If you want to get a sense of the underlying madness, find, if you can, a video clip of Johnny Cash addressing a concert audience. “I thank God for our freedoms,” he intoned in that infuriating fake-gravitas voice of his. “I cherish them. We’ve even got the right to burn the flag. Shhh,” he says, to some dissenting voices. “We’ve also got the right to bear arms.” He pauses, and lowers his voice before promising…”And if you burn my flag, I’ll shoot you.”

Such adolescent braggadocio, quivering with bogus sincerity, would have been met with hoots of laughter anywhere else in the world: but his American audience exploded in joyous, almost hysterical approval. Furthermore, this is not just some hillbilly disorder. Advertisements for employment in the IRS, the internal Revenue Service cite as expected duties the willingness to work a minimum of 50 hours per week, maintain a level of fitness necessary to effectively respond to life-threatening situations and to carry a firearm and be willing to use deadly force.

This is for the creature we used to call the “taxman”.

You might expect more from  the FBI, and would would not be wrong. See the following clip of an FBI raid in early 2022:  How CNN captured video of the Roger Stone raid – CNNPolitics.

Nobody has suggested that Stone, an ally of Donald Trump, is a terrorist: he is a high-profile public figure who could easily have been arrested at any time at his office or home. That before dawn a dozen FBI men with body armour and assault rifles raided his house shows how deep the gun-dementia is in America.  Moreover, that there was no political outcry over this crude state-terror indicates how far down the slope towards chaos the USA has gone – and I say state terror deliberately. Why else was CNN waiting at the house to film the arrest than to create a fear of the state? Who else has the ultimate authority over that state than President Biden? And was not Biden a keen supporter of the terrorist insurgency that destroyed the centres of at least twenty American cities two years ago?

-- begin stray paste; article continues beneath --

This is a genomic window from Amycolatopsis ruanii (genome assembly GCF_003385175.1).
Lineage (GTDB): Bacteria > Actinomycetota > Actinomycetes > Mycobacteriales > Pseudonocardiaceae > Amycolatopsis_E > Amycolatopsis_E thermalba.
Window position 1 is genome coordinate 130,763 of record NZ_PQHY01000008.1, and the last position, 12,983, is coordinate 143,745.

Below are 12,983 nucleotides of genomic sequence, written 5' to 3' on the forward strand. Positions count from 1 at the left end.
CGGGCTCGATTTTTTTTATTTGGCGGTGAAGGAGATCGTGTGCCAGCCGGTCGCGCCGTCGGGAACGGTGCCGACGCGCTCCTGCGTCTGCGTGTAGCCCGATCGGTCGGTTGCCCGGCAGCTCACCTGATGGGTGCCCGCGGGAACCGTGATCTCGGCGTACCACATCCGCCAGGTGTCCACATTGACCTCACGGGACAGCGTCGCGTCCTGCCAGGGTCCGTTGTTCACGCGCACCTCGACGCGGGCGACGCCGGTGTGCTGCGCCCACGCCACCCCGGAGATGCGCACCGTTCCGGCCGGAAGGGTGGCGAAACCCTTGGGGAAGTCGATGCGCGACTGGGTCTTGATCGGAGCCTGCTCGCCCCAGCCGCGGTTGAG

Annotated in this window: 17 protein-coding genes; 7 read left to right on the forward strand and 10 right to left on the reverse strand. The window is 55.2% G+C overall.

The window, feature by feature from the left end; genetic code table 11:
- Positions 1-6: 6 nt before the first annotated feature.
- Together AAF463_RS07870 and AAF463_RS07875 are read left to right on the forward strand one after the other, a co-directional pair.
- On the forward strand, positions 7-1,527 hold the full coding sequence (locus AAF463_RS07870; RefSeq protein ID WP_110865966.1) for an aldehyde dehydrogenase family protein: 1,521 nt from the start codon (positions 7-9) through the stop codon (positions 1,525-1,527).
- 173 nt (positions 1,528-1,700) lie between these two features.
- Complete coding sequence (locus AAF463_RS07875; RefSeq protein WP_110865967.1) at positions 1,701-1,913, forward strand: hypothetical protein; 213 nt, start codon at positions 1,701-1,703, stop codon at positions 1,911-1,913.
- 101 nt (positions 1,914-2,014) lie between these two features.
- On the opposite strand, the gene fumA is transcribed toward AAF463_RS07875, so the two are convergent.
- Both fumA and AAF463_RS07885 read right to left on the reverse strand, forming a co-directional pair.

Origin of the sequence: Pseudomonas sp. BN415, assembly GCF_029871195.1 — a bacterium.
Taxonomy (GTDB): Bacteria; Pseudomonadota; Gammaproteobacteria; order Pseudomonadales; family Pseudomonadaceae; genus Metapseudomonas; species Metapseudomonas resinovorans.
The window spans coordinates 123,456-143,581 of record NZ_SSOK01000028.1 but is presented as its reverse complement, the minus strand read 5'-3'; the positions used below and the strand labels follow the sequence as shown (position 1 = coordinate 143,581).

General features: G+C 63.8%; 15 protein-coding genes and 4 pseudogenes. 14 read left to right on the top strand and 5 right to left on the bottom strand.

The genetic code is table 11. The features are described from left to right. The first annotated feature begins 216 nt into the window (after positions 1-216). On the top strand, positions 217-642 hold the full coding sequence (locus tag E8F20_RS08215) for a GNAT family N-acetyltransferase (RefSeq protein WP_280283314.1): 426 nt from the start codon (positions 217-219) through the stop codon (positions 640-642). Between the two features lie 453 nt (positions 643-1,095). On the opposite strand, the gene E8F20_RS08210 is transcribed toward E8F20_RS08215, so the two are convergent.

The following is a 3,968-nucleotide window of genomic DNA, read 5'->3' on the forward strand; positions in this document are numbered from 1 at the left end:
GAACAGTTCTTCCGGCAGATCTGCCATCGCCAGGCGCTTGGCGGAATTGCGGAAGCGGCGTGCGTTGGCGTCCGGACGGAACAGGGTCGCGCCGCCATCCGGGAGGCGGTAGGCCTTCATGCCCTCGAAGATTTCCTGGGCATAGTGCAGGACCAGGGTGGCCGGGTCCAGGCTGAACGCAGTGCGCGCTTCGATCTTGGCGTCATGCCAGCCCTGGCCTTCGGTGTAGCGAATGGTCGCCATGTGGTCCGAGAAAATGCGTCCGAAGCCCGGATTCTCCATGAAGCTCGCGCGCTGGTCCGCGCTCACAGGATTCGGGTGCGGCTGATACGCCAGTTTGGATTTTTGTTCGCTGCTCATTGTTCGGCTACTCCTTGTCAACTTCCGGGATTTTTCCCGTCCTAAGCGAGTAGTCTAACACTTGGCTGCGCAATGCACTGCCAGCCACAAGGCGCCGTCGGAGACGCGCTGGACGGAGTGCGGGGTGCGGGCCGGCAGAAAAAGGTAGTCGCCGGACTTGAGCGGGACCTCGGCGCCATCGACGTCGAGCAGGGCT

Count the harvest Joe: so far this year, 12,400 Americans have been shot dead, and the USA has undone all the solid police work of the past quarter of a century, as murder figures are back to what they were in the 1990s. Which doesn’t stop Biden manipulating the truth. One Biden-supplied statistic apparently reveals the scale of the national illness, though in fact it reveals the dishonesty that is almost endemic on both sides of the firearms-debate in the US. In the first twenty years of the 21st century, he said, 42,000 American “children” were killed by gunfire, which is more than the US death toll from enemy action in Vietnam. But we’re really back to the old saw of lies, damned lies and statistics, for Biden was deftly massaging that figure of child-deaths upwards by including eighteen-year-olds. Over 90% of the 2,000 or so of that cohort were blacks murdered by other blacks using illegally-held weapons, which most emphatically lack the constitutional-protection that is central to the NRA’s philosophy and which Biden was trying to attack. Either way, we can probably agree that not many of the gang members are also members of the NRA, and it’s not just because of their race, for Whoopi Goldberg is an NRA member, and no, I can’t explain that either.

Across the US tonight, like every other night, half a dozen deranged young males will be on the internet, wondering how they might emulate the martial splendours of Uvalde. Some of them – poor devils! – probably can’t even afford the measly $800 to buy an AR-15. Listen lads, here’s a clue from the oh so useful scenario laid out by Donald Trump. Firstly, break into your local primary school, secondly…..